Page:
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Learning from Prices: Public Communication and Welfare

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  • Manuel Amador

    (Stanford)

  • Pierre Olivier Weill

    (UCLA)

Abstract

We study the effect of releasing public information about productivity or monetary shocks when agents learn from nominal prices. While public releases have the benefit of providing new information, they can have the cost of reducing the informational efficiency of the price system. We show that, when agents have private information about monetary shocks, the cost can dominate, in that public releases increase uncertainty about fundamentals. In some cases, public releases can create or eliminate multiple equilibria. Our results are robust to adding velocity shocks, imperfectly observable prices, large idiosyncratic shocks, and introducing a bond market.

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Bibliographic Info

Paper provided by Society for Economic Dynamics in its series 2008 Meeting Papers with number 390.

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Date of creation: 2008
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Handle: RePEc:red:sed008:390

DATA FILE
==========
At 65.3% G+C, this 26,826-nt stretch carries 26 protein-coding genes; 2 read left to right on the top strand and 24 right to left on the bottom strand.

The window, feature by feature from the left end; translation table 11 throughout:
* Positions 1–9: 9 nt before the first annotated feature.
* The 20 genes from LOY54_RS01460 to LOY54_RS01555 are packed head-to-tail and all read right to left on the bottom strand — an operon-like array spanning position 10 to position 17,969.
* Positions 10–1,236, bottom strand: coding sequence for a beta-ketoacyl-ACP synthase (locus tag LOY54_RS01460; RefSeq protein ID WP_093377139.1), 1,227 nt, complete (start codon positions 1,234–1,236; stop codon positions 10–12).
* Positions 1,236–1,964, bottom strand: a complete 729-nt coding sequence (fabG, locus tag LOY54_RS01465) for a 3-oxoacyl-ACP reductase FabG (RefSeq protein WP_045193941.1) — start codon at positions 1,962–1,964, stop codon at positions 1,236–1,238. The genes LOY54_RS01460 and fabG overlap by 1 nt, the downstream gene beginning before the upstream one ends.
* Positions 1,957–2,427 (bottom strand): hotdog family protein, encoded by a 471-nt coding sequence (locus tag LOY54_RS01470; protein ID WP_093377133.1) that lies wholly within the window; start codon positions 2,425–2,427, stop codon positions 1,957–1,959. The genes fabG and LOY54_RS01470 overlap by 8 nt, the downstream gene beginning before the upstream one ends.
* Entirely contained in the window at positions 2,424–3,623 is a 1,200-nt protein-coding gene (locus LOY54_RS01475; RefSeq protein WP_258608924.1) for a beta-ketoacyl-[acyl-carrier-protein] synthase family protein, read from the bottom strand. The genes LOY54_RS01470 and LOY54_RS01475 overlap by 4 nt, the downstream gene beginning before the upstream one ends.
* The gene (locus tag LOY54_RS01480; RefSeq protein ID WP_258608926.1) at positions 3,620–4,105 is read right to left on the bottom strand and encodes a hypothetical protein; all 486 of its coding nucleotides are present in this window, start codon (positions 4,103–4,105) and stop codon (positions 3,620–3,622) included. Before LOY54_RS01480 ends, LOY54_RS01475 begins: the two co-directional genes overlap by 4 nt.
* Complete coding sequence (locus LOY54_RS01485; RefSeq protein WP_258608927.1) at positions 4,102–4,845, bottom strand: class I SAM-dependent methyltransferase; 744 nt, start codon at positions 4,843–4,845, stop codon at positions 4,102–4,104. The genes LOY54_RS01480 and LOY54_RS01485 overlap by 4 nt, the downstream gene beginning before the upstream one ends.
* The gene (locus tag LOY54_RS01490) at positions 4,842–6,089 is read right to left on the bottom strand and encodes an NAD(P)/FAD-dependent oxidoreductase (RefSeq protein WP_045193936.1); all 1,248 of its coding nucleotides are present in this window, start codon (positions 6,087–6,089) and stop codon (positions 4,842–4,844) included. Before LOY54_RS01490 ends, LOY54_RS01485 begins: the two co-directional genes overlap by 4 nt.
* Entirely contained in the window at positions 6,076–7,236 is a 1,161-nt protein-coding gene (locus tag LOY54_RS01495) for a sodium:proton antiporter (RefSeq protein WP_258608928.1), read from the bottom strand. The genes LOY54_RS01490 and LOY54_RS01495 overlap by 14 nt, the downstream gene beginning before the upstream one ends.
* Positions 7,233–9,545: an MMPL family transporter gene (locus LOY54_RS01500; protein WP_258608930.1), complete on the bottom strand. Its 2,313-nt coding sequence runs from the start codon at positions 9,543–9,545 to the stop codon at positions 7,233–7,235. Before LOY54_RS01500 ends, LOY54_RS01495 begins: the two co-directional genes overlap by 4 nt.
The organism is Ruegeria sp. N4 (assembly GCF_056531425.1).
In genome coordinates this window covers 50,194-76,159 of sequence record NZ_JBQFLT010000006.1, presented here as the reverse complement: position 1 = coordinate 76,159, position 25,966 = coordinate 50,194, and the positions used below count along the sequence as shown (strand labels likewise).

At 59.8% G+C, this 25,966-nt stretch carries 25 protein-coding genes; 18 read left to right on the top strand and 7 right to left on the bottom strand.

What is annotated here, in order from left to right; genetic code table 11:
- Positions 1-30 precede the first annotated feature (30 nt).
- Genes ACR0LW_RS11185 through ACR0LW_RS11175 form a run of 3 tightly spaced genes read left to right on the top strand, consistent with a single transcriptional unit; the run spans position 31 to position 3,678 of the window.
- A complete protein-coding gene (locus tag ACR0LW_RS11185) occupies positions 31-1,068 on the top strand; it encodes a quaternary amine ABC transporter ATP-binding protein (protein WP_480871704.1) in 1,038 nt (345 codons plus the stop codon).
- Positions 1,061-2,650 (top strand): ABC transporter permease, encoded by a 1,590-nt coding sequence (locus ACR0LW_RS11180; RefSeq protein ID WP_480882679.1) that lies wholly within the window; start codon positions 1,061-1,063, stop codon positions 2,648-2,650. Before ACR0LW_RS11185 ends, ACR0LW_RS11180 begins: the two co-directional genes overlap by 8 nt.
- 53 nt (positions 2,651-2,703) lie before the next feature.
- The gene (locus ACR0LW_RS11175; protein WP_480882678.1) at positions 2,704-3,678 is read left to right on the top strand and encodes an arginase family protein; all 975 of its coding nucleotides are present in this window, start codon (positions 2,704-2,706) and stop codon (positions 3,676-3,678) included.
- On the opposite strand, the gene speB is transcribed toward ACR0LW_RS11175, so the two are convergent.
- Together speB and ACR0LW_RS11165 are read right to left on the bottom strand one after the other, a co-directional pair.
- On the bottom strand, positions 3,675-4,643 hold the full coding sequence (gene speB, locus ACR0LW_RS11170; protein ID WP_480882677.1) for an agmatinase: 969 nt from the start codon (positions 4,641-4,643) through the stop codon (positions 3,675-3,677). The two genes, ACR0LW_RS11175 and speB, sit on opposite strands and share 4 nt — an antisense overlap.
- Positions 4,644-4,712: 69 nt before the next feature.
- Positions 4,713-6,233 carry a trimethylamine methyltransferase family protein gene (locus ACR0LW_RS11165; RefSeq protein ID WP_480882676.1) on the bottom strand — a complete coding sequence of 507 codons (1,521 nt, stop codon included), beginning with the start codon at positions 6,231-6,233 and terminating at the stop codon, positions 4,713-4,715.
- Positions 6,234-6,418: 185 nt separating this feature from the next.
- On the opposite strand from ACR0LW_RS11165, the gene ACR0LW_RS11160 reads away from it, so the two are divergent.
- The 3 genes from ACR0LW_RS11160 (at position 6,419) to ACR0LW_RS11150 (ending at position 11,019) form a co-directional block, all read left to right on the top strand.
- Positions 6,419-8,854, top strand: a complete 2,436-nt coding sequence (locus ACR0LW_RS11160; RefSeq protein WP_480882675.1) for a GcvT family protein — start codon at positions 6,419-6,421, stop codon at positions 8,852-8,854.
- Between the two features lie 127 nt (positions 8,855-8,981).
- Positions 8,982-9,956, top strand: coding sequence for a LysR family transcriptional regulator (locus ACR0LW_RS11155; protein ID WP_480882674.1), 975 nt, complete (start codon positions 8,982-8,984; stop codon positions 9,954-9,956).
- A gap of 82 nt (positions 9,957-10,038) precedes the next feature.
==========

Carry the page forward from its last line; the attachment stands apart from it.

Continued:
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  13. Mark Bils & Peter J. Klenow, 2004. "Some Evidence on the Importance of Sticky Prices," Journal of Political Economy, University of Chicago Press, University of Chicago Press, vol. 112(5), pages 947-985, October.
  14. George-Marios Angeletos & Alessandro Pavan, 2008. "Policy with Dispersed Information," Carlo Alberto Notebooks, Collegio Carlo Alberto 86, Collegio Carlo Alberto.
  15. Townsend, Robert M, 1983. "Forecasting the Forecasts of Others," Journal of Political Economy, University of Chicago Press, University of Chicago Press, vol. 91(4), pages 546-88, August.
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  18. Hellwig, Martin F., 1980. "On the aggregation of information in competitive markets," Journal of Economic Theory, Elsevier, Elsevier, vol. 22(3), pages 477-498, June.
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